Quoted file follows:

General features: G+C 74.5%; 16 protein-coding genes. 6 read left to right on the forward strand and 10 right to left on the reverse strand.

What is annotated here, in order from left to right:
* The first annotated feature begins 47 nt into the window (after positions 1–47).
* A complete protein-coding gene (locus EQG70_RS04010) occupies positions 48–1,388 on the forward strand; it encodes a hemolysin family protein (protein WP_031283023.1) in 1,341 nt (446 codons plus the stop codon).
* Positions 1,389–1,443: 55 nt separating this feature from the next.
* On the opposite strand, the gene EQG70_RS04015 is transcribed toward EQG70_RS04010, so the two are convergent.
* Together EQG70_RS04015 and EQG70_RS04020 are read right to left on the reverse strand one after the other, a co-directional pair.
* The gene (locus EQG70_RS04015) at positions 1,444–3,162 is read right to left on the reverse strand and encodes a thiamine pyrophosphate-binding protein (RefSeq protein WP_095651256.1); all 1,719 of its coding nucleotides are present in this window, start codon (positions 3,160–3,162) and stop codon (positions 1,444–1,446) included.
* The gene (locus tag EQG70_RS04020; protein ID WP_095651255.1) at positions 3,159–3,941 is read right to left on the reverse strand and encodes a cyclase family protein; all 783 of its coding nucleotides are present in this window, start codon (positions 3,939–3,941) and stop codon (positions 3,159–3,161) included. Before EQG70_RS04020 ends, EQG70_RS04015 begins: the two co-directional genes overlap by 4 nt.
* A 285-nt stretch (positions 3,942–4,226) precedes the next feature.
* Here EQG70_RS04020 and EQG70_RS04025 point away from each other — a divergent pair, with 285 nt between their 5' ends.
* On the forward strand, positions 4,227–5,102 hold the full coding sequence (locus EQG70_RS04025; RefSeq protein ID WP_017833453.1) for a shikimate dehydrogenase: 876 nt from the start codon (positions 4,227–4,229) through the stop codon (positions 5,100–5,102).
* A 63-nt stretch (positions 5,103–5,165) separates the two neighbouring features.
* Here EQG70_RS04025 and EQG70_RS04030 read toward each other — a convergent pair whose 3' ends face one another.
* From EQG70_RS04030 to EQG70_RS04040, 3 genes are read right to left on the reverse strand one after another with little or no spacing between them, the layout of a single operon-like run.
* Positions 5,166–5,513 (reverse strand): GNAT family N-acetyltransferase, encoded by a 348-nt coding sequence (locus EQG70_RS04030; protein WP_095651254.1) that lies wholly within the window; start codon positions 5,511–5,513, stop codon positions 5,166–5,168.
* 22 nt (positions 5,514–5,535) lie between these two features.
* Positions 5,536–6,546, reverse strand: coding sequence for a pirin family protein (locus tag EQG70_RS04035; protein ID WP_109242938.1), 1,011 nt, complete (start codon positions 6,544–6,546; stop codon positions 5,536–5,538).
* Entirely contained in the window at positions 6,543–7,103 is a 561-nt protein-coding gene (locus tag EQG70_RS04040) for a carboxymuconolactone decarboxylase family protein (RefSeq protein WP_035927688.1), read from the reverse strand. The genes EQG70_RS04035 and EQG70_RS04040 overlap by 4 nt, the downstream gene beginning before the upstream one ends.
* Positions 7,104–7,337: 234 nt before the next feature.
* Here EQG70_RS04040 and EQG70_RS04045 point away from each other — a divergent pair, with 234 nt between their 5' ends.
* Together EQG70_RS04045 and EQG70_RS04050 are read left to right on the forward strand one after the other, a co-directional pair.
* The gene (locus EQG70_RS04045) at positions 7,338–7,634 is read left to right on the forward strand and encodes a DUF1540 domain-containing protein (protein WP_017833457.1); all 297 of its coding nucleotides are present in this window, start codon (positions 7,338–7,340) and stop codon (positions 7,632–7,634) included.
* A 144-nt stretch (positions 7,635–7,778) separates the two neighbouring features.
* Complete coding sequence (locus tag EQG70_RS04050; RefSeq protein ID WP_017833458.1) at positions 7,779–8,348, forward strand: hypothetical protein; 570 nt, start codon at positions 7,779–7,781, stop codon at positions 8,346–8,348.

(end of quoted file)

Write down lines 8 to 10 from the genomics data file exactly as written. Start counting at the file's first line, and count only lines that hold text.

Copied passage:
* The gene (locus EQG70_RS04015) at positions 1,444–3,162 is read right to left on the reverse strand and encodes a thiamine pyrophosphate-binding protein (RefSeq protein WP_095651256.1); all 1,719 of its coding nucleotides are present in this window, start codon (positions 3,160–3,162) and stop codon (positions 1,444–1,446) included.
* The gene (locus tag EQG70_RS04020; protein ID WP_095651255.1) at positions 3,159–3,941 is read right to left on the reverse strand and encodes a cyclase family protein; all 783 of its coding nucleotides are present in this window, start codon (positions 3,939–3,941) and stop codon (positions 3,159–3,161) included. Before EQG70_RS04020 ends, EQG70_RS04015 begins: the two co-directional genes overlap by 4 nt.
* A 285-nt stretch (positions 3,942–4,226) precedes the next feature.